It very nearly ended before it had really begun for Jonathan Edwards - right here in Paris, literally down the road from where the grand old man of British athletics on Friday finally announced his intention to hang up his triple-jumping spikes. That was back in 1994, the summer after the cherubic Gateshead Harrier had given up his job as a geneticist to become a full-time athlete.
Edwards had finished last in the IAAF Grand Prix final at the Stade Charlety. He had failed to venture beyond the 16m mark. He returned to Tyneside pondering whether to give up his new profession. "I felt like jumping off the Tyne Bridge," he later reflected. According to Peter Stanley, the coach who was to transform his career: "The way he was performing at the time he wouldn't have been able to jump off the Tyne Bridge".
Fortunately for Edwards, and for British athletics, the Parisian nightmare merely became a springboard. Nine years have passed since that nadir - nine years, three world records, two world titles, one Olympic gold, one European championship and a Commonwealth crown.
Edwards has not so much been a triple jumper as become the triple jump. No other athlete has hopped, stepped and jumped within 20cm of the world record he set in Gothenburg eight years ago, a mammoth 18.29m.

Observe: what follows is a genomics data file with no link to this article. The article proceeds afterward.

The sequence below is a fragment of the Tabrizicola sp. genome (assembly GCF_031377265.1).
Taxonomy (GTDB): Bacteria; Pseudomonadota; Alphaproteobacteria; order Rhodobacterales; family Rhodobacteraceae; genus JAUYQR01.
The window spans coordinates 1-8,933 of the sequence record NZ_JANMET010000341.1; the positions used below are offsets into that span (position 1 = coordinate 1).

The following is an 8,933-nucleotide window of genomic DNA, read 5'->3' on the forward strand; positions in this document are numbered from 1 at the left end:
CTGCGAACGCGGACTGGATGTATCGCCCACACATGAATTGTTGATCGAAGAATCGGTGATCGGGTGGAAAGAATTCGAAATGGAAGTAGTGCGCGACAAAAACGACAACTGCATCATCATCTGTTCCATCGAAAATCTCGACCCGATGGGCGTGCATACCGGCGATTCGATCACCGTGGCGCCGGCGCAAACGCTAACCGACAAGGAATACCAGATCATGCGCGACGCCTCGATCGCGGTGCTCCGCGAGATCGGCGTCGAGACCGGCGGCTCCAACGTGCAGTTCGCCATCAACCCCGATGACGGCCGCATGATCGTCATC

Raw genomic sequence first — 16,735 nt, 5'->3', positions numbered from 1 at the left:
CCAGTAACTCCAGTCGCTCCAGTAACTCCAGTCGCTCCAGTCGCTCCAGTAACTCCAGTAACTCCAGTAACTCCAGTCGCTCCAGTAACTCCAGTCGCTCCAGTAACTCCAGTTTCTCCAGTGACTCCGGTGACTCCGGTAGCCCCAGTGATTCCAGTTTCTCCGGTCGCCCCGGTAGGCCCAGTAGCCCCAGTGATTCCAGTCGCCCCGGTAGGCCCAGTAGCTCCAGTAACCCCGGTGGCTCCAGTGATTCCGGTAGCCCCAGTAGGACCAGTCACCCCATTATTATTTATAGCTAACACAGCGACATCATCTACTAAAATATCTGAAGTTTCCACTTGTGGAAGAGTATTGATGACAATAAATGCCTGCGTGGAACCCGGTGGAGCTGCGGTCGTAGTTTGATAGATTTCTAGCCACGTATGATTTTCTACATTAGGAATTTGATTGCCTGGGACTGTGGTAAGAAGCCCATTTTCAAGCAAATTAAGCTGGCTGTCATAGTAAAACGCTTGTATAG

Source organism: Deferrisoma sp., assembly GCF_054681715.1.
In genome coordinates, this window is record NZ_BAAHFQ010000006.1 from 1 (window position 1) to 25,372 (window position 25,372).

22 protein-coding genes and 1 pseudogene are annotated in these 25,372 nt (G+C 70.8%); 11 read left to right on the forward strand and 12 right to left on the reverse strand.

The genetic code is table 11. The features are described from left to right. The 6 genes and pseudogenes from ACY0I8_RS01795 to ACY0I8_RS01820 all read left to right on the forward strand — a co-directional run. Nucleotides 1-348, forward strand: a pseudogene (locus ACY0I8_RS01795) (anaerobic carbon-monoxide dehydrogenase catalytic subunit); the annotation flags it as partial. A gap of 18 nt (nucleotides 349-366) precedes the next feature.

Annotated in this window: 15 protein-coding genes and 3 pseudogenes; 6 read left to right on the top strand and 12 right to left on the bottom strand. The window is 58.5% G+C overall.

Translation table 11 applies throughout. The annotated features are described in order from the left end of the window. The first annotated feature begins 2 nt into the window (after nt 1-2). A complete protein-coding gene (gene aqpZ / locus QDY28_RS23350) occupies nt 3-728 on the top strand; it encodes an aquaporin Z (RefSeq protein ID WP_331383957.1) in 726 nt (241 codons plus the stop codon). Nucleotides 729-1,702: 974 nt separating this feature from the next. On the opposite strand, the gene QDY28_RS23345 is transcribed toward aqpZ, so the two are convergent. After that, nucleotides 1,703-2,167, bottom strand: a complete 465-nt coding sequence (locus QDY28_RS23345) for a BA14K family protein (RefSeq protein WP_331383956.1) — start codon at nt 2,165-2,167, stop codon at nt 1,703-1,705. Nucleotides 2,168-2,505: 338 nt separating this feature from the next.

It might so easily never have happened. But there was the vicar's son yesterday morning: back in Paris, at the Stade de France, preparing for his final hops, steps and jumps on the opening day of the World Championships. The question was whether his fragile right ankle would get him through the qualifying round and into tomorrow's final. The answer came in round two. After a tentative opening jump measured at 16.30m, he ventured out to 16.94m, sufficient to secure his passage as the sixth-best qualifier.
"Warming up before the competition I didn't feel too good, but out there I was all right," Edwards said. "I live to fight another day." Just the one more day, though, in a career that has been in overtime for three years now.
Edwards has been jumping in bonus- land ever since he grasped his personal grail, an Olympic gold medal, in Sydney three years ago. There were no peaks left for him to scale. The only question was when he would choose to climb down. The moment might well have been chosen for him, at Crystal Palace two weeks ago, when he veered off the runway and twisted his ankle.
As it was, the 37-year-old made it to Paris, and on Friday morning, at the Cité Universitaire, in the very shadow of the Stade Charlety, he announced his swansong intentions - quoting Proverbs 16, Verse 9: "A man's heart deviseth his way, but the Lord directeth his steps". And his hops and jumps, it would seem.
"After Crystal Palace I felt God was directing my path, almost literally, off the runway," Edwards elaborated. "I think it was a sign that this was the time to stop." Whether he stops with a victory remains to be seen. Edwards has yet to record a victory in his farewell season. Given his devout convictions, it seems fitting that he should be passing on the baton of world leader in his event to a Christian.
Christian Olsson was a programme seller in Gothenburg's Ullevi Stadium when Edwards set his definitive world record in the 1995 World Championships. The 23-year-old Swede was the best qualifier yesterday, jumping 17.56m, and the world title seems his for the taking - unless Edwards can muster one final leap of faith, that is.Reuse content